Monday, October 31, 2011

Calling the Teacher: Resolution

Well, I had already packed up my tent and signs and was heading out to protest in front of the teacher's house, when Ariella came home with some good news: She is going to be in the advanced math class!

[Applause pause]

When I ran into the teacher (totally by accident, I swear, and no one got hurt)yesterday, she told me she was finalizing the details of the advanced chug and would be in touch with me. Today, Ariella showed me the note explaining all the details of the chug, including the books I need to buy (naturally) (and before Wednesday.) Basically, this group of 4 kids gets five hours of advanced math per week: they join the 4th grade math class for 3 periods, there is one period of enrichment just for them, and then one hour when they are in their regular math class but doing the fourth grade work.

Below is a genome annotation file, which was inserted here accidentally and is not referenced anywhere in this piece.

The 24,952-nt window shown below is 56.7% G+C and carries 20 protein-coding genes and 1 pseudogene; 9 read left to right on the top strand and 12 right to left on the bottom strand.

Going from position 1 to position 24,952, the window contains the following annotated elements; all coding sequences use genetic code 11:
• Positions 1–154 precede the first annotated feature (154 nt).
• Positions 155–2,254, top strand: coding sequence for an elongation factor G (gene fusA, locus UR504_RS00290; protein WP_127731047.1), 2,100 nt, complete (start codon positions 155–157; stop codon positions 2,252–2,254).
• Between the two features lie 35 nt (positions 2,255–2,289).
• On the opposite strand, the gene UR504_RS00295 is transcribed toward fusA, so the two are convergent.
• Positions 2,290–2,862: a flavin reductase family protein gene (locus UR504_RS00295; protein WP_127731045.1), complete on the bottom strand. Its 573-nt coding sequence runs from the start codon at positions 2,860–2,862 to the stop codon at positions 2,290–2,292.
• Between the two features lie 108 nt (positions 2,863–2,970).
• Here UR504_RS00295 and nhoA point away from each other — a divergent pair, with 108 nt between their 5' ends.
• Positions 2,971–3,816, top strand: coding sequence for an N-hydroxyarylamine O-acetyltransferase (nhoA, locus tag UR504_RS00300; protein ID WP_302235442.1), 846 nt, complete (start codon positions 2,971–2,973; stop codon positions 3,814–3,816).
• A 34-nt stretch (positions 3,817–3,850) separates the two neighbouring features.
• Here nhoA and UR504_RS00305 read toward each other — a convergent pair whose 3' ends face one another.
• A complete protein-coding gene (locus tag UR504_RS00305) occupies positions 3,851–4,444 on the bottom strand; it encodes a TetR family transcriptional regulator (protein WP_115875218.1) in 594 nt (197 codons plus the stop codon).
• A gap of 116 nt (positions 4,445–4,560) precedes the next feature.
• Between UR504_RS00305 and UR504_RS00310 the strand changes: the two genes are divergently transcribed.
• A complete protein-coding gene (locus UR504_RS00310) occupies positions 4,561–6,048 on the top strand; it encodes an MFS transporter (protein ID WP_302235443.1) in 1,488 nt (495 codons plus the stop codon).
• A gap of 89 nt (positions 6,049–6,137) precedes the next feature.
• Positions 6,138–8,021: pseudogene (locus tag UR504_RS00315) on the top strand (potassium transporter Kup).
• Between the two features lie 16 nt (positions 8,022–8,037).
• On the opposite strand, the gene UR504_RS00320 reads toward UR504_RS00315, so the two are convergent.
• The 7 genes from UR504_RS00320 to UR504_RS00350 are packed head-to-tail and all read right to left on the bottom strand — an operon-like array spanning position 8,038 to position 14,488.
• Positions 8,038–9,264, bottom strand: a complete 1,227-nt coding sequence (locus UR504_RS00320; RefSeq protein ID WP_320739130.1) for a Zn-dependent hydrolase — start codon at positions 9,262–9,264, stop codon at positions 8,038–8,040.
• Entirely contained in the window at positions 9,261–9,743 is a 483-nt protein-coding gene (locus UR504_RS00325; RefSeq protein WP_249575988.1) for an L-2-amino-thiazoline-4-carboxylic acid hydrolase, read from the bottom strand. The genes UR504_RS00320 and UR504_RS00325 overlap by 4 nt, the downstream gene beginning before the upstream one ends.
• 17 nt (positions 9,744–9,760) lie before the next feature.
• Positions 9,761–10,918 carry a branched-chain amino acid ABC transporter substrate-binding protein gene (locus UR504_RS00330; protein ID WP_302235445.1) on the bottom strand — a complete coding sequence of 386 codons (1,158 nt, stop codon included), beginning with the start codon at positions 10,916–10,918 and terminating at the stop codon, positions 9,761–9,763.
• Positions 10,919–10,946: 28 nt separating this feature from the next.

The teacher told Ariella that in the meantime, she should work on finishing this year's math book. She also told her that they would evaluate and see if she can keep up with the workload. Considering that Ariella came home and has been sitting at the table for 3 hours speeding through the pages, I'm not so worried.

Obviously, we're rull happee that she so smarty.

But what I'm even super-prouder about is how Ariella made this happen for herself. She discussed with me that she noticed kids doing different math work and she wanted to be in that group, she approached the teacher on her own, and only when the initial response was no did I need to step in and give a little kick in the denim skirt.

So though it has been a while since I've awarded kappayim and poofahs, I would like to give both to my very smart, independent, fearless, go-getter daughter, Ariella.

Saturday, October 29, 2011

Calling the Teacher: An Update

Thanks to all of our concerned Loyal Readers who are anxiously awaiting the result of my phone call.